Just about all of us at one time or another have experienced buyer’s remorse. That godawful feeling you get a couple days after you have purchased something. It usually happens with a large expensive purchase. The moment after you sign the mortgage papers and realize that 30 years is a loooonnng time to making payments on something. Or the day that thick payment book comes in for the new car you just bought. For a few brief terrifying moments you wish you had held off on the purchase, or tried to work a better deal, or you wonder where in the hell all that money will come from to pay for the damn thing. A lot of what ifs go through your mind about what could go wrong. Eventually however, you settle down and deal with your decisions the way any rational human would…with booze and drugs.
But what about seller’s remorse? You’re in the middle of a downsizing frenzy. You are getting rid of stuff left and right. Suddenly, something is gone and you wonder if you did the right thing or not. Should you have held onto that car? Maybe stick it out with the mortgage payments on the house for a bit longer? Seller’s remorse can be just as painful, if not financially, at least emotionally, as buyer’s remorse. I know, I’ve been there.
I mentioned before that about 10 years ago I purchased a rv lot in the lower Keys. I had a house in Orlando, was gainfully employed and making good money. When I found the lot, I jumped at the chance to finally be able to move down here. A few months later I sold the house in Orlando and moved full time to the Keys. it’s started out great but a year later I found myself wanting out. To this day I can’t figure out what it was but something about living there didn’t agree with me. The housing boom was just kicking in so when I found out I could double my money I sold the place as fast as I could and went back to Orlando. It didn’t take too long to realize I had made a horrible mistake. I spent 5 miserable years back in the city kicking myself in the ass every day for selling the place in the Keys. The memories of why I left faded as I regained a desire to move back to the islands. At times it seemed like it would never happen yet, here I am, almost four years now and happy as a porcine mammal rolling in fecal matter. In the long run, the decision to sell the rv lot now looks like a good move. I got a chance to live in Key Largo, Marathon, and now Key West. Things moved in a very different direction than I had planned but I am quite satisfied with the current results. I still get a yearning for the old rv resort and I may well end up back there someday but for now, it’s all good.
When I was going through the final phases of my downsizing last year I knew I would have some tough decisions. Closing down a business that was just starting to grow, making a move to the lower islands. But the big one that I agonized over was selling the jeep. If you go back into the archives from last spring and summer you can read the whole saga. But once it was done I was very surprised. While I was a bit sad watching the jeep drive off for the last time, I had no feelings of remorse about selling it. I have yet to regret it 7 months later, and by now, I doubt that I will. The jeep served its purpose well. It was the best vehicle I ever owned. But it doesn’t fit into my current lifestyle and if things change where I need another vehicle, I suspect I can find one. I see the damn things all over the place. Apparently, they still make them.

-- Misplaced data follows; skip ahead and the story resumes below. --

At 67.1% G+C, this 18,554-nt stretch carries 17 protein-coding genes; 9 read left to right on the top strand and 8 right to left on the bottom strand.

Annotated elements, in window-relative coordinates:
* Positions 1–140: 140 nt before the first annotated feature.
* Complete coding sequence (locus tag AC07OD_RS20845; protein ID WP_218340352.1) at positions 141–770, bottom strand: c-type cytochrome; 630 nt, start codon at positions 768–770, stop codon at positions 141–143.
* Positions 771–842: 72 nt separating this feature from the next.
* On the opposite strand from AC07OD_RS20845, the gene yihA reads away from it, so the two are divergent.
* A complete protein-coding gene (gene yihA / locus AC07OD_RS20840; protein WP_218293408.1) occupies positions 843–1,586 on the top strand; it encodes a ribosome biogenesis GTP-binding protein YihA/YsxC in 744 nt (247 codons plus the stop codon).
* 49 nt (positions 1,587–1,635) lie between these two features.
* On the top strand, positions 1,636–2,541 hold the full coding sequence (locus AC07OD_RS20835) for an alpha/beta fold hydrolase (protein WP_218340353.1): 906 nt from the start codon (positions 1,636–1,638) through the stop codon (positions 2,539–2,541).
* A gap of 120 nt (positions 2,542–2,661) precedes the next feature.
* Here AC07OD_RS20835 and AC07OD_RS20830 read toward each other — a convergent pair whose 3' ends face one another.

The whole point I’m trying to get across here is that at some point as you downsize you will have some regrets about getting rid of something. It could be something big like a vehicle or maybe even something simple like an item with sentimental value. It’s why I’ve always stressed the point of being patient in your downsizing efforts. Take your time and think about stuff before you get rid of it. Do you use it? Does it have value to you? If so, then hang onto it. So what if you have set a timetable to be at a certain point in your downsizing project. Take your time and make sure that what you getting rid of is what you want to get rid of. And if you do happen to get rid of something and start regretting it later, it’s ok. Most of the time whatever you got rid of can be replaced. Other times you’ll find that the longer you go without something, the less you’ll be inclined to be wanting to replace it. That’s pretty much what happened in my situation. It took a while but I got over it and things worked out for the best. Seller’s remorse will happen. Just remember why you started downsizing in the first place and don’t lose sight of where you want to be.
Despite all the gimmicks and inventory about how many possessions we own, it’s not the number of things that counts. Minimalism is getting your life to point where you have just the right amount of things you need to be happy in life. Minimalism is getting rid of the clutter and stress of having things that distract or hinder what you really want in life. Minimalism is keeping that which is important to you. You’ll pretty much know when you’ve reached that point. And when you do, it’s a great feeling. But if you do get a little seller’s remorse…remember time will heal all…and there is always booze and drugs.